“You cannot wage war as if everyone is a terrorist, or else will it be a nightmare”


High-ranking UN officials have spoken of Syria as a “death trap” for civilians, warning that Idlib Province in the northwest of the country — with more than two million people — may be the next target of pro-Assad forces.

The UN High Commissioner for Refugees, Filippo Grandi, said on Tuesday, during a donors conference:

The country is becoming a trap, in some places a death trap for civilians.

There is an entire population out there that cannot bear its refugees anymore, that is suffering from one of the worse ordeals in modern history.

The UN officials’ comments implicitly undercut the rhetoric of the Assad regime about “reconciliation” and Russia’s proclamation of “de-escalation zones”, following the two-month offensive that overran East Ghouta near Damascus with conventional and chemical attacks. More than 1,700 civilians were killed, thousands wounded, and tens of thousands displaced.

The UN humanitarian chief for Syria, Jan Egeland, said:

More than half of the population in Idlib of 2 million have already been displaced, sometimes multiple times, so there has to be a negotiated end to the conflict in Idlib. You cannot have a war in the midst of the largest cluster of refugee camps and displaced people in the world.

My fear is the Syrian government will say the place is filled with “terrorists” and therefore you can wage war like they did during the sieges in Aleppo and eastern Ghouta … Yes, there are bad guys wearing beards, but there are many more women and children and they deserve protection. You cannot wage war as if everyone is a terrorist, or else will it be a nightmare.

The UN envoy for Syria, Staffan de Mistura, fresh from visits to the Assad regime’s allies Russia and Iran, added: “We hope this would be an occasion for making sure that Idlib does not become new Aleppo, the new eastern Ghouta, because the dimensions are completely different.”

The Violations Documentation Center’s detailed but conservative list of fatalities records almost 115,000 civilians killed by pro-Assad attacks. More than 11 million people, about half of Syria’s population, have been displaced during the seven-year conflict. Neighboring countries have closed the borders to any further movement out of the country.

The UN estimates that more than 400,000 civilians are still besieged, almost all of them by pro-Assad operations. Pro-opposition activists say the total is much higher.

Pro-Assad forces, enabled by Russian airstrikes breaking Moscow’s “de-escalation zone”, moved into southeast Idlib Province during the winter. They halted the offensive in January to redeploy forces to the East Ghouta front.

Russia and the regime have periodically carried out bombing since then, almost the extent of operations may be limited by Turkey’s establishment of observation posts around much of the province.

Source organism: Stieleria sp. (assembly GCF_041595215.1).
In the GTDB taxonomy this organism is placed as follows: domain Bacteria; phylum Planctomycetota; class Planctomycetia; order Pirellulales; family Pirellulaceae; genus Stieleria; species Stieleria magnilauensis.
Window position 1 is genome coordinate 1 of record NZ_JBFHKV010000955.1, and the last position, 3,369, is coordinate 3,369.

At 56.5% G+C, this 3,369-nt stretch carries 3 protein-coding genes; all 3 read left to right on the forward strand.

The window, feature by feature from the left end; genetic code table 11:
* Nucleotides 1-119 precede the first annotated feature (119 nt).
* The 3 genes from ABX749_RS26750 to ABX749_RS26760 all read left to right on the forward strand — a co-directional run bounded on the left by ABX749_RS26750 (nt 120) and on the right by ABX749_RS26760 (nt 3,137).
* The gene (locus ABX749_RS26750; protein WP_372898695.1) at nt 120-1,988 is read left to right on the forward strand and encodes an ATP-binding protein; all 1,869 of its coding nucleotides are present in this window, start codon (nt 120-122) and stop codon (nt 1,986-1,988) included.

Grandi said Tuesday:

Idlib is where an area where a lot of fighters have transferred. If fighting moves more decisively to that area, it could be very dangerous for civilians….

I think we are going to lose not only a generation but a population.

And Egeland summarized, “I really thought 2017 would be the last huge war year, but the crisis has continued at the same ferocity into 2018. This has become a tremendous marathon of pain.”

He said that, while commitments from donors had increased in recent weeks, it was still only 23% of the $3.5 billion needed inside Syria, with $5.6 billion needed in neighboring countries.

Fears of Arrest and Torture of Returning Refugees

Fears are growing that refugees returning from Europe are being tortured and arrested.

Some refugees are leaving countries including Germany, Sweden, and Denmark, amid rejection of family reunification applications and problems with integration.

One man, who went back to Syria from Germany to care for his sick mother, went missing shortly after returning to his home in Damascus. Eight months later, the man’s body was found in a street in the Old City of Damascus.

A Damascus-based lawyer who witnesses death certificates said he had received them for three young men who had recently returned home from Europe.

All three — one in Damascus and two in Hama — were arrested less than three months after their return, and died in military prison between two and four months after that. The cause in each case was listed “heart problem”.

Rights organisations have that explanations like “heart attack” and “respiratory issues” are regularly given for Syrian military detainees who die as a result of maltreatment and torture.

Returnees spoke to the Irish Times of arrest, violent interrogation, and confiscation of passports as they are accused of connections with opposition figures in Europe.

Russia’s Military Support for “Private Contractors”

Reuters brings the unsurprising news that Russia’s “private contractors” are part of the Russian military effort in Syria.

Kremlin spokesman Dmitry Peskov has maintained that the mercenaries “are not part of the armed forces of the Russian Federation”. However, reporters have seen the contractors returning from Syria into the Molkino airbase in southern Russia, home to the Russian 10th Special Forces Brigade.

A duty officer at the 10th Special Forces Brigade gave a convoluted denial:

Nobody enters it, as far as I am aware….You’ve seen them, okay. But you should not believe everything….You can maybe. But how can we comment on what other organizations do?

More than 2,000 Russian “contractors” are with pro-Assad forces on the ground. About 200, from the Wagner Group, were reportedly killed by US airstrikes in eastern Syria in February, during their failed attacks on positions of the American-supprorted, Kurdish-led Syrian Democratic Forces.